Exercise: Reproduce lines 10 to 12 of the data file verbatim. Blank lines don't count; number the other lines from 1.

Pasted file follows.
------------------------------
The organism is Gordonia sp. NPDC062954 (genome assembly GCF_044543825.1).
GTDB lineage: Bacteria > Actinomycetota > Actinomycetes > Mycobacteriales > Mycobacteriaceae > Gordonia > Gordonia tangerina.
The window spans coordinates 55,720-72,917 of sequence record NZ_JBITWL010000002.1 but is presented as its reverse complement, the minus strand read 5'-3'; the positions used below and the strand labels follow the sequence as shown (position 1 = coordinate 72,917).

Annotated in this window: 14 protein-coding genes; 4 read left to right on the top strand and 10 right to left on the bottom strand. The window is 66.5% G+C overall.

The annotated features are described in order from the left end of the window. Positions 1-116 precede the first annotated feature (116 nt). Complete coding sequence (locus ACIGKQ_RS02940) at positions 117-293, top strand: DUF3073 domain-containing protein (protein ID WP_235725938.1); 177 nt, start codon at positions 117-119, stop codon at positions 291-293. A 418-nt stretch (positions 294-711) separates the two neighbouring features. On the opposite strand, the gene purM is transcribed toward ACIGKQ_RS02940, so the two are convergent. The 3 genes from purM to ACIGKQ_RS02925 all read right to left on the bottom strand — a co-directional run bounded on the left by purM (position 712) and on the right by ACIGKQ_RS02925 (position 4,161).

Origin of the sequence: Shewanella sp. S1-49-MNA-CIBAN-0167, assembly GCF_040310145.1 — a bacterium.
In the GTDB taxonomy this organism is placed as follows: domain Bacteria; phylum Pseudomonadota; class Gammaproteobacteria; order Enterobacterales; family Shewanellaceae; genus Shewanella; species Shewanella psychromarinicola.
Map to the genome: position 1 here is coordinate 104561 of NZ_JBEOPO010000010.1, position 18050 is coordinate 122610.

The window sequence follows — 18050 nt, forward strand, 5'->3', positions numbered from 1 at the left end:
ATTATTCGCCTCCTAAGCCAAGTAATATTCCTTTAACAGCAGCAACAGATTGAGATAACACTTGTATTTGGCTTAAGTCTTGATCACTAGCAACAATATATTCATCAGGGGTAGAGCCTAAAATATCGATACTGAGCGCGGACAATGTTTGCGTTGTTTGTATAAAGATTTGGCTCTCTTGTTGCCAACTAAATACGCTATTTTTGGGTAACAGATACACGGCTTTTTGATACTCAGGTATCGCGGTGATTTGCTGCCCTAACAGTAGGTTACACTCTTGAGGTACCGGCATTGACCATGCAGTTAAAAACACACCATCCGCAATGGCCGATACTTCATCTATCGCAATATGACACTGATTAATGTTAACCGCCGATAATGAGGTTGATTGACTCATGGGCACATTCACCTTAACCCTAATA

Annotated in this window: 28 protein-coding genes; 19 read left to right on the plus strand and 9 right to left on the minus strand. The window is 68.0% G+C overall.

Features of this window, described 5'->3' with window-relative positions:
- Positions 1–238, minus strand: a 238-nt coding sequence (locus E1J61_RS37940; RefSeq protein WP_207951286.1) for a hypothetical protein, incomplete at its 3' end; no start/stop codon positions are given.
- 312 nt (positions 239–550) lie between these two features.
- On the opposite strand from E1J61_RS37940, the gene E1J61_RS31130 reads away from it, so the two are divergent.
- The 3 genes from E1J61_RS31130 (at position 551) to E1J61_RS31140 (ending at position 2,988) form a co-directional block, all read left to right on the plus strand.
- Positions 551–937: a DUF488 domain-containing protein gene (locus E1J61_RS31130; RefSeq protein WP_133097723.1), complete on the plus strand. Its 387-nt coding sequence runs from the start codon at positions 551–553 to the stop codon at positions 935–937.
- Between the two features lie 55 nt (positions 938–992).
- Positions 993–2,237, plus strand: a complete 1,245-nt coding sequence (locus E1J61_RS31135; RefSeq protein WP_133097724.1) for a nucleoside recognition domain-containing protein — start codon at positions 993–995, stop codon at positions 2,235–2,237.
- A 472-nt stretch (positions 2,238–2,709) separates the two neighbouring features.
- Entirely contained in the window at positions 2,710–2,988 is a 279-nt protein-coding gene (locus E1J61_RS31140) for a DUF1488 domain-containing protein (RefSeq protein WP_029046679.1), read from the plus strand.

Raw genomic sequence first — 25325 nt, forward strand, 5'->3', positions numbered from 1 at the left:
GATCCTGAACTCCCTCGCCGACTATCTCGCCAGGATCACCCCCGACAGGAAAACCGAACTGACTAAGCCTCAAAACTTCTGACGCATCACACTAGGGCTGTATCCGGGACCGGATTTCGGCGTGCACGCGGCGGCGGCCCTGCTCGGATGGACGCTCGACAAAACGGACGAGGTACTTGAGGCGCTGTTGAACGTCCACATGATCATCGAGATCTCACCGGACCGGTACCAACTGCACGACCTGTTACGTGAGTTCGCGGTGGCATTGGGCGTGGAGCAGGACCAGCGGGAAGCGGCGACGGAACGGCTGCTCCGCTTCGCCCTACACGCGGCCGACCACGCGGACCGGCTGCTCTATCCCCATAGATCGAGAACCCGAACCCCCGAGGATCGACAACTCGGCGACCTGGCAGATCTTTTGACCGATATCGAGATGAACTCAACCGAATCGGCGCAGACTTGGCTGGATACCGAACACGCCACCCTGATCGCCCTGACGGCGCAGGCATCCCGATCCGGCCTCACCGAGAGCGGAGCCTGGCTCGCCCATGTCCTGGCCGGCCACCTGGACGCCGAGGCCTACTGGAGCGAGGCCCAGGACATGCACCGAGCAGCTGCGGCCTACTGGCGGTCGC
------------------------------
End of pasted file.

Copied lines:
ATTATTCGCCTCCTAAGCCAAGTAATATTCCTTTAACAGCAGCAACAGATTGAGATAACACTTGTATTTGGCTTAAGTCTTGATCACTAGCAACAATATATTCATCAGGGGTAGAGCCTAAAATATCGATACTGAGCGCGGACAATGTTTGCGTTGTTTGTATAAAGATTTGGCTCTCTTGTTGCCAACTAAATACGCTATTTTTGGGTAACAGATACACGGCTTTTTGATACTCAGGTATCGCGGTGATTTGCTGCCCTAACAGTAGGTTACACTCTTGAGGTACCGGCATTGACCATGCAGTTAAAAACACACCATCCGCAATGGCCGATACTTCATCTATCGCAATATGACACTGATTAATGTTAACCGCCGATAATGAGGTTGATTGACTCATGGGCACATTCACCTTAACCCTAATA

Annotated in this window: 28 protein-coding genes; 19 read left to right on the plus strand and 9 right to left on the minus strand. The window is 68.0% G+C overall.

Features of this window, described 5'->3' with window-relative positions: